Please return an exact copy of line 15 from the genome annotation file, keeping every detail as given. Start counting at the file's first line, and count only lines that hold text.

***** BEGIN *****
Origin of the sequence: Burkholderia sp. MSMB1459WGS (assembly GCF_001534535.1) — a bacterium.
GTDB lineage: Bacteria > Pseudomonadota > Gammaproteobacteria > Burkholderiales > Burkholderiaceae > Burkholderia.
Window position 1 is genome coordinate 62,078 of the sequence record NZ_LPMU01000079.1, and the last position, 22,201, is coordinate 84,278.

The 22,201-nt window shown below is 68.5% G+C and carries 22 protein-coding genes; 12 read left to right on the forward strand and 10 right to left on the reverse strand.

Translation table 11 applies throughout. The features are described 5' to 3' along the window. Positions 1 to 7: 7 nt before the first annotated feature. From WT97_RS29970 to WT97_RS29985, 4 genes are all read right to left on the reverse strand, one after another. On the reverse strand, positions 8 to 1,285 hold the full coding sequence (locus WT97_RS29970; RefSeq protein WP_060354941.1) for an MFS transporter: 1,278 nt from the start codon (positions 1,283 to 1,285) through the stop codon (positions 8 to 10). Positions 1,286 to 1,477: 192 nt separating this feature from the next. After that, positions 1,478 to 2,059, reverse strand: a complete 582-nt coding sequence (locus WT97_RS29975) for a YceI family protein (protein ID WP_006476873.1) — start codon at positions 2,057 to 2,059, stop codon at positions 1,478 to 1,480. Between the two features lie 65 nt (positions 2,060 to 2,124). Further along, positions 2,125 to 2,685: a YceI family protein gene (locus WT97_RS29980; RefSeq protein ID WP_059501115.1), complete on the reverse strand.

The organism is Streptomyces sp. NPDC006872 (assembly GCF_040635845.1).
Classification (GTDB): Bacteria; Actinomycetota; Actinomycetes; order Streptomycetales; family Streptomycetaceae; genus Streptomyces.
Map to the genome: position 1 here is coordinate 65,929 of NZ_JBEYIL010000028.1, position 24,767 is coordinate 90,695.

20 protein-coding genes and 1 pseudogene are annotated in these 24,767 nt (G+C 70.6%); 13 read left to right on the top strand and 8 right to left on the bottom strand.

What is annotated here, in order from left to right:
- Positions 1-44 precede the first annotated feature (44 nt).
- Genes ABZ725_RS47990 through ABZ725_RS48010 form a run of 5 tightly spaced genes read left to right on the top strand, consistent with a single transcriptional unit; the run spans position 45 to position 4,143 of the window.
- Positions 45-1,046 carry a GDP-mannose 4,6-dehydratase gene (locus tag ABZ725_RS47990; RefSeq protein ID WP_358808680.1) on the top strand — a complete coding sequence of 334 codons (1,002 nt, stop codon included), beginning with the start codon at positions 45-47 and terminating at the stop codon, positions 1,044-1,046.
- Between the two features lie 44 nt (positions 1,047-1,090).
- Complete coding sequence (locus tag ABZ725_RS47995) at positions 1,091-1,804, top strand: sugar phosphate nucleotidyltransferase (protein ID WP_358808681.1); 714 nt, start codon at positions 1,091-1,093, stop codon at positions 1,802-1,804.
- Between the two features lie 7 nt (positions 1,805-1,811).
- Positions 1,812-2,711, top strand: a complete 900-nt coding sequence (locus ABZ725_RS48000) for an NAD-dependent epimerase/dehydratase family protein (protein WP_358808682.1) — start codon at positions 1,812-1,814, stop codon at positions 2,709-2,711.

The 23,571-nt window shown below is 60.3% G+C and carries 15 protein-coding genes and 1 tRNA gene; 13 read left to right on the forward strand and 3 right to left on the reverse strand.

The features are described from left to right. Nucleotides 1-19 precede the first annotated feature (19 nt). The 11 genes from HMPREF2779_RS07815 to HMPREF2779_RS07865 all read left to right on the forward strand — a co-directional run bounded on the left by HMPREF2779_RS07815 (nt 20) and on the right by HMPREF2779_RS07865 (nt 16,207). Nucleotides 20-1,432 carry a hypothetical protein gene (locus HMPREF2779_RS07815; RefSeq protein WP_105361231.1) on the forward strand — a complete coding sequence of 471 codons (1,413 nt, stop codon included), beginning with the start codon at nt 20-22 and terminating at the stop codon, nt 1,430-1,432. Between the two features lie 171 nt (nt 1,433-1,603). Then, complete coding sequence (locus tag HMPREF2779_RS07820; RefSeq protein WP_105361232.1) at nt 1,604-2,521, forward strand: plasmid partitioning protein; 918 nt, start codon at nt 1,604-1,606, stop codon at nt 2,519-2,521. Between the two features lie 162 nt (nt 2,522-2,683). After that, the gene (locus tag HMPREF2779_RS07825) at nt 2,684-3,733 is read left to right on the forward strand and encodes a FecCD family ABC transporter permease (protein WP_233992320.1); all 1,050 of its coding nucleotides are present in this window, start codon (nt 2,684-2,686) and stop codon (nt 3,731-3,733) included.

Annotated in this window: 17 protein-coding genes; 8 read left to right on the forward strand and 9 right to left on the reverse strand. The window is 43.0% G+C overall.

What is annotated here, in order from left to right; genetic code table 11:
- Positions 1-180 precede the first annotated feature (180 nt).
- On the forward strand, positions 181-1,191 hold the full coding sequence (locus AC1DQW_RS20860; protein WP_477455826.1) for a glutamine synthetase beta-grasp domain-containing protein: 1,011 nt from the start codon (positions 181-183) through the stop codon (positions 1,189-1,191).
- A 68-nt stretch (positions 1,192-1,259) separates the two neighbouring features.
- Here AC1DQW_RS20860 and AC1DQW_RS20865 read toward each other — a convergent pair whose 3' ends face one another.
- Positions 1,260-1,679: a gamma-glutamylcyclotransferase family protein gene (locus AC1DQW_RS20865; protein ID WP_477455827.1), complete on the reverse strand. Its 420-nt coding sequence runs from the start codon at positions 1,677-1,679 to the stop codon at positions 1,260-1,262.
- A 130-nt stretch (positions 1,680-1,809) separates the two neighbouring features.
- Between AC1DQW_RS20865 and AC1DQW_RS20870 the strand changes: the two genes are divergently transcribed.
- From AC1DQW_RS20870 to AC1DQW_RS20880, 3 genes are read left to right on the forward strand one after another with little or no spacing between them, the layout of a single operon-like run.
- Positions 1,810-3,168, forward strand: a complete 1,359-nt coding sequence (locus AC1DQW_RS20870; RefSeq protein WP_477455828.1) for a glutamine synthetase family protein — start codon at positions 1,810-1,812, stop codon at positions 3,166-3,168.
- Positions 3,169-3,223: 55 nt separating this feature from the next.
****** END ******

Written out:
- Complete coding sequence (locus tag ABZ725_RS47995) at positions 1,091-1,804, top strand: sugar phosphate nucleotidyltransferase (protein ID WP_358808681.1); 714 nt, start codon at positions 1,091-1,093, stop codon at positions 1,802-1,804.